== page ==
accomplished (activities and deliverables), Individuals (or skill set) assigned to perform the
task, Start and end dates for the task (when known), Amount of effort required for completion in hours
or work days, estimated capital expenses for the task, Estimated noncapital expenses for the task, and
Identification of dependencies between and among tasks. Project Planning with Post-It Notes: If you
have a whiteboard, a stack of sticky notes and some markers, you have the basis for an abundance of
project planning tools. Learn how these humble squares of paper can help your project be a success.
Access to one or two professional tools and methods can definitely help, but sometimes keeping it
simple is the way to go. In fact, you might have a few rudimentary implements within reach that you can
use to start –and even complete—the planning you need to successfully begin and accomplish your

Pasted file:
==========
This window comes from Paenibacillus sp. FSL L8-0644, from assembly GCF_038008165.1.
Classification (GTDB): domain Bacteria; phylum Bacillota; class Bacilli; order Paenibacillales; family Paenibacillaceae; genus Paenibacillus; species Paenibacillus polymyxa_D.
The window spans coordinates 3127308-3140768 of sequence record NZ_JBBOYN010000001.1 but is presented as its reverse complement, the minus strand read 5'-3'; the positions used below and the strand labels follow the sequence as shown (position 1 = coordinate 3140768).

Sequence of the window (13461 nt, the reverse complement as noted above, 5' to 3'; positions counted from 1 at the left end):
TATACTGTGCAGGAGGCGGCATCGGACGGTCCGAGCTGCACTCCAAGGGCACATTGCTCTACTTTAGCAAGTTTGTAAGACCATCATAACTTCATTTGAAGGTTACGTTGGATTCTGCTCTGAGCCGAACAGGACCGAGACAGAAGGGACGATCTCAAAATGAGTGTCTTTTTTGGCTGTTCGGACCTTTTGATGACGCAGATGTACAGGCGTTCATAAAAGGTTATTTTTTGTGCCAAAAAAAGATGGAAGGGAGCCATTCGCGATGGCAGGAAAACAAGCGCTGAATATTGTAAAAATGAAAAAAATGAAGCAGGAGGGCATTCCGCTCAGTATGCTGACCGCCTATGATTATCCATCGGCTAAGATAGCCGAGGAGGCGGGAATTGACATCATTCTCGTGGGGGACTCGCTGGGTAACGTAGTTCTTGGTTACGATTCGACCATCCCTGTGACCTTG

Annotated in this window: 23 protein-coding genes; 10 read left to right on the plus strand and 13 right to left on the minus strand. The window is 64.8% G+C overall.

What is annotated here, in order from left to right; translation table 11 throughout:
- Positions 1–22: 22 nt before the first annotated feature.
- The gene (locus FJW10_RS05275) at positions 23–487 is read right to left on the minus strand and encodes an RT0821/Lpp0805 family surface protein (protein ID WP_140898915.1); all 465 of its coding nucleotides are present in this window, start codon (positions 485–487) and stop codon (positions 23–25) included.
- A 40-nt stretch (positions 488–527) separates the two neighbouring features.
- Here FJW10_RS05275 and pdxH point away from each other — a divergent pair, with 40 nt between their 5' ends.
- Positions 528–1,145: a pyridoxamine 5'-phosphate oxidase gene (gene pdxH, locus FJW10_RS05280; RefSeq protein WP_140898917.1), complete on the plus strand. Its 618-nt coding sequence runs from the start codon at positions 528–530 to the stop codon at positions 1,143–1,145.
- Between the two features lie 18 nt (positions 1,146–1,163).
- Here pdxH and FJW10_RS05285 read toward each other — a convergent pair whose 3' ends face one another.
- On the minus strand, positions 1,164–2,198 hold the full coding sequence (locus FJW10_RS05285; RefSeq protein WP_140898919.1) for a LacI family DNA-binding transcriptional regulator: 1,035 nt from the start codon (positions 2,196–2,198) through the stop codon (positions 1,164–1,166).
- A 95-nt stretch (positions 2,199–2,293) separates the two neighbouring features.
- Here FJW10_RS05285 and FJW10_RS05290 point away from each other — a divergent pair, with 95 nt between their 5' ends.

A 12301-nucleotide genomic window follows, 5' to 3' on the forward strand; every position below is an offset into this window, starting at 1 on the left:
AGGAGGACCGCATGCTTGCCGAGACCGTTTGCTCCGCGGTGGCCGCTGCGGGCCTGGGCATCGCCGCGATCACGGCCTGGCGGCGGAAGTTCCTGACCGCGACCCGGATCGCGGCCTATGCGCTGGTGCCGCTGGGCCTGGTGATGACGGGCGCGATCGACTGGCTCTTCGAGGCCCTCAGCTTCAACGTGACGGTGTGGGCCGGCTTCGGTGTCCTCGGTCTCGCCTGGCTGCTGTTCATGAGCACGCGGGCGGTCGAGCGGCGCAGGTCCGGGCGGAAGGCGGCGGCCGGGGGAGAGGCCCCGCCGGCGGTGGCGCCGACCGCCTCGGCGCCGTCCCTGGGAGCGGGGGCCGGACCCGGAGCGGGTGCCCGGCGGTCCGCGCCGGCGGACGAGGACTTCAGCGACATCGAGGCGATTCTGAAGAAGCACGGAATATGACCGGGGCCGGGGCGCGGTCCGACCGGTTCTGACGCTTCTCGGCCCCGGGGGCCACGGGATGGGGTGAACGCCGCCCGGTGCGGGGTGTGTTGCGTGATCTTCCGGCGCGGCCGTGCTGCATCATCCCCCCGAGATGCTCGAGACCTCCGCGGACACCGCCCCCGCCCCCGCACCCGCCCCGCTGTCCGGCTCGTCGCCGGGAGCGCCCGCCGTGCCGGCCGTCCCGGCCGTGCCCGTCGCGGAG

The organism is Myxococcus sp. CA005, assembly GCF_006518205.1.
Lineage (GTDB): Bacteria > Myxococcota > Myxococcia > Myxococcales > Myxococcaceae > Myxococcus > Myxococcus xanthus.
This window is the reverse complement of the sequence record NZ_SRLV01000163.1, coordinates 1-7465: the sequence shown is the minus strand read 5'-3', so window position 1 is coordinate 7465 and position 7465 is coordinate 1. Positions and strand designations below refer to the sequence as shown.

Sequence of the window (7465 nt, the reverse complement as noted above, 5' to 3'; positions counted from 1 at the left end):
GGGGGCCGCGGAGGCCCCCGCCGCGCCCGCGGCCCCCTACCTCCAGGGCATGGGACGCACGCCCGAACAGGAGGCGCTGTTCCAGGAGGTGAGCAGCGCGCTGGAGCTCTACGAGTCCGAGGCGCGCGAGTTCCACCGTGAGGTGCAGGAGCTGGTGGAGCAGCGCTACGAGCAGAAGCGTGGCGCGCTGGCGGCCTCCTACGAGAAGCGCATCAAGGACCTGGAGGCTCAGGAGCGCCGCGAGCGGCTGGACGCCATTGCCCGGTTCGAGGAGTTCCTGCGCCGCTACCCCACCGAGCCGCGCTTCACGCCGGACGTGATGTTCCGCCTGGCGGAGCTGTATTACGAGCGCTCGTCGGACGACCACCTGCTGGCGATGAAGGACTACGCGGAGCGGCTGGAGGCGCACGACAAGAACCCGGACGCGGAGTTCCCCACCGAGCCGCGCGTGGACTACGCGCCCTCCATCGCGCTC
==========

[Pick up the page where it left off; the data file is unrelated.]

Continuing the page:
project.

6. Projectitis: wherein the project manager spends more time documenting project tasks,
collecting performance measurements, recording project task information, and updating project
completion forecasts than in accomplishing meaningful project work. The WBS can be prepared with a
simple desktop PC spreadsheet program. That simpler software tools would help focus on organizing and
coordinating with the project team.

7. The major project Tasks are placed into the WBS, along with the following attributes for each: Work to
be accomplished (activities and deliverables), Individuals (or skill set) assigned to perform the task, Start
and end dates for the task (when known), Amount of effort required for completion in hours or work
days, estimated capital expenses for the task, Estimated noncapital expenses for the task, and
Identification of dependencies between and among tasks.

8. A task or subtask becomes an action step when it can be completed by one individual or skill set
and has a single deliverable.